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Re: java annotations & the semantic web

From: Henry Story <henry.story@bblfish.net>
Date: Sat, 27 Aug 2005 12:55:48 +0200
Message-Id: <32C9B9C6-A781-44C3-B6D3-1AB16E5D9E2F@bblfish.net>
Cc: "Kirkham, Pete (UK)" <pete.kirkham@baesystems.com>, semanticweb@sun.com, SWIG <semantic-web@w3.org>, Danny Ayers <danny.ayers@gmail.com>
To: users@bloged.dev.java.net

Eureka! I have it!

How does one annotate combined inverse functional properties?

Simple like this :

@RDF(FoafPerson.BASE + "Person")
interface FoafPerson {
     String BASE = "http://xmlns.com/foaf/0.1/";

     @RDF(BASE+"weblog") void addWeblog(URI uri);
     @RDF(BASE+"weblog") Collection<URI> getWeblogs();

     @functional String getSurname();
     @RDF(BASE+"surname") void setSurname(String surname);

     @RDF(BASE+"firstName") String getFirstName();
     @RDF(BASE+"firstName") void setFirstName(String firstName);

     @RDF(BASE+"name") String[] getName()
     @RDF(BASE+"name") @inverseFunctional
                       void setName(@RDF(BASE+"fistName") String  
                                        @RDF(BASE+"surname")  String  

     @inverseFunctional void addMbox(URI mbox);
     @RDF(BASE+"mbox") Collection<URI> getAllMbox();


(sorry to the foaf group for slightly distorting their ontology)
So what does the above say? (Remember we are imagining that we live  
in a world where people
are uniquely identified by their first name, second name combination).

It says that FoafPerson is a class that has a RDF URI <http:// 
That any Person has a relation to a surname string and a relation to  
a firstname string,
and that each person can have only one first name and one second name  
(the relation is functional)

And also it say that the name relation <http://xmlns.com/foaf/0.1/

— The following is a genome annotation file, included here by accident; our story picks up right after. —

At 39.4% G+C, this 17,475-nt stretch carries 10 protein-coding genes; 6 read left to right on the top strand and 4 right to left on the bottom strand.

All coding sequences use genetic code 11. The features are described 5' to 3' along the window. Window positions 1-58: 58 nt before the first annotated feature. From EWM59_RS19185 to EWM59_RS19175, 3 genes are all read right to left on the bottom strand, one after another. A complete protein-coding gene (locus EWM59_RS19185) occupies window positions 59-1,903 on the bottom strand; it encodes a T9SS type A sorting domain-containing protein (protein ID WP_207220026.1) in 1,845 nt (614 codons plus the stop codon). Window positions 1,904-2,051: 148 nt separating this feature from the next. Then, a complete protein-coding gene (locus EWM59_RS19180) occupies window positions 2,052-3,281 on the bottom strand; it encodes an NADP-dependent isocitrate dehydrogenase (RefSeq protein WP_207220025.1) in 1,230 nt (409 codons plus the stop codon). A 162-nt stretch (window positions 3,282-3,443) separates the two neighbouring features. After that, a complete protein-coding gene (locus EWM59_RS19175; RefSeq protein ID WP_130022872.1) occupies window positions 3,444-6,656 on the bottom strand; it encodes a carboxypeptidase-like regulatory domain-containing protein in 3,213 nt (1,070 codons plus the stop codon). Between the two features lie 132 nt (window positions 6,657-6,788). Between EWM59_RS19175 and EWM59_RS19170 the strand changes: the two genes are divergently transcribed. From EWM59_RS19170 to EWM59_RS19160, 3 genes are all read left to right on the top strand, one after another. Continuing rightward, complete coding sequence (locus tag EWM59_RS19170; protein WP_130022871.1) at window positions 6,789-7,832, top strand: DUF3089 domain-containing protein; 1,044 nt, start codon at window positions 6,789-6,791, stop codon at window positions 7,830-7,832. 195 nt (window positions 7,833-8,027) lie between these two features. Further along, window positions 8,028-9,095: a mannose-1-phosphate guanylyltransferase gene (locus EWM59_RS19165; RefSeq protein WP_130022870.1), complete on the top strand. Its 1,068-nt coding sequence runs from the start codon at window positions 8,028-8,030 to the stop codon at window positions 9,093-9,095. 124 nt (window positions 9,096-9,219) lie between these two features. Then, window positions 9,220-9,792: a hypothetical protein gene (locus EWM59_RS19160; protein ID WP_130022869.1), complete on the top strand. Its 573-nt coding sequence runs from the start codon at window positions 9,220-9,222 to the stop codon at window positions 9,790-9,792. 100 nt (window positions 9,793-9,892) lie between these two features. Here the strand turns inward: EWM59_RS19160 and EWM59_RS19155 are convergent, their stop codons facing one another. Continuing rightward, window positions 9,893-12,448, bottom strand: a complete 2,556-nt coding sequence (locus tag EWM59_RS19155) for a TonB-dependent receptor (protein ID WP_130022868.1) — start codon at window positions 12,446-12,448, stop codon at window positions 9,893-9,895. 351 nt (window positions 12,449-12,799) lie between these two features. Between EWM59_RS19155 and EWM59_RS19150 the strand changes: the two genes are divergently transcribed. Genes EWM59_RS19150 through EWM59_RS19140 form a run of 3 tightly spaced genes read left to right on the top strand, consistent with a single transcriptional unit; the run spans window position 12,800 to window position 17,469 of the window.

name> relates a person
to an ordered list (yes that is what argument lists in java really  
are) and that this relation
is inverse functional, ie: that a particular (fist name, last name)  
combination always
identify the same person. Furthermore it specifies that the first  
element in the list is
related via the foaf:firstName relation to the instance of the class,  
and that the second
element of the list (the second argument one would say in java) is  
related to the instance via
the foaf:surname relation to the entity.

In database terms we are saying that we have a compound key [1]  
"firstName" "secondName" that
identifies a person.

Oh. And at the end it also says that a person can have any number of  
other inverseFunctional
relations to mailbox uris. IE. if two Person object X and Y are  
related to a mailbox uri via
the foaf:mbox relation then X and Y are the same person.

I am not sure what that is in database design... does that mean that  
the same person can have
any number of primary keys?

In any case this looks like it is developing quite nicely. One  
advantage it seems
of specifying the URI of each method is that it makes it very easy to  
get a java bean
like framework going. From the above it is very easy to deduce the  
getter and setter
methods that get and set the same property (they have the same uri)....

Now I wonder if Sesame[2] allows me in their OWL sails to work with  
combined inverse
functional properties in that way?

Henry Story

[1] http://en.wikipedia.org/wiki/Compound_key
[2] http://openrdf.org/

On 26 Aug 2005, at 14:23, Henry Story wrote something that is also  
summarized on the
web page: <http://blogs.sun.com/roller/page/bblfish/20050825>
but of which the following is the relevant section for this discussion.
> [snip]
> Btw. There is one type of thing that I cannot think of an easy way  
> to use annotations
> with, and that is my combined inverse functional properties.
> class Person {
>    String firstName;
>    String lastName;
>    @functional dateOfBirth;
> }
> I would like firstName and lastName combined to be an inverse  
> functional property. (speaking
> in an imaginary world where no two people have the same first and  
> last name).
> Perhaps one has to do it like this:
> class Person {
>     String names = new String[2];
>     @functional String getFirstName() { return names[0]; }
>     @functional String getLastName() { return names[1]; }
>     @functional dateOfBirth;
>     @inverseFunctional List getNames() { return names; }
> }
> ((from a hint by timbl on irc, as to how he dealt with this in N3 ))
> But there is something here that the annotation fails to capture it  
> seems and that
> is the relation between firstName, lastName and names. The relation  
> is in the code here,
> not the annotations.
Received on Saturday, 27 August 2005 10:55:57 UTC

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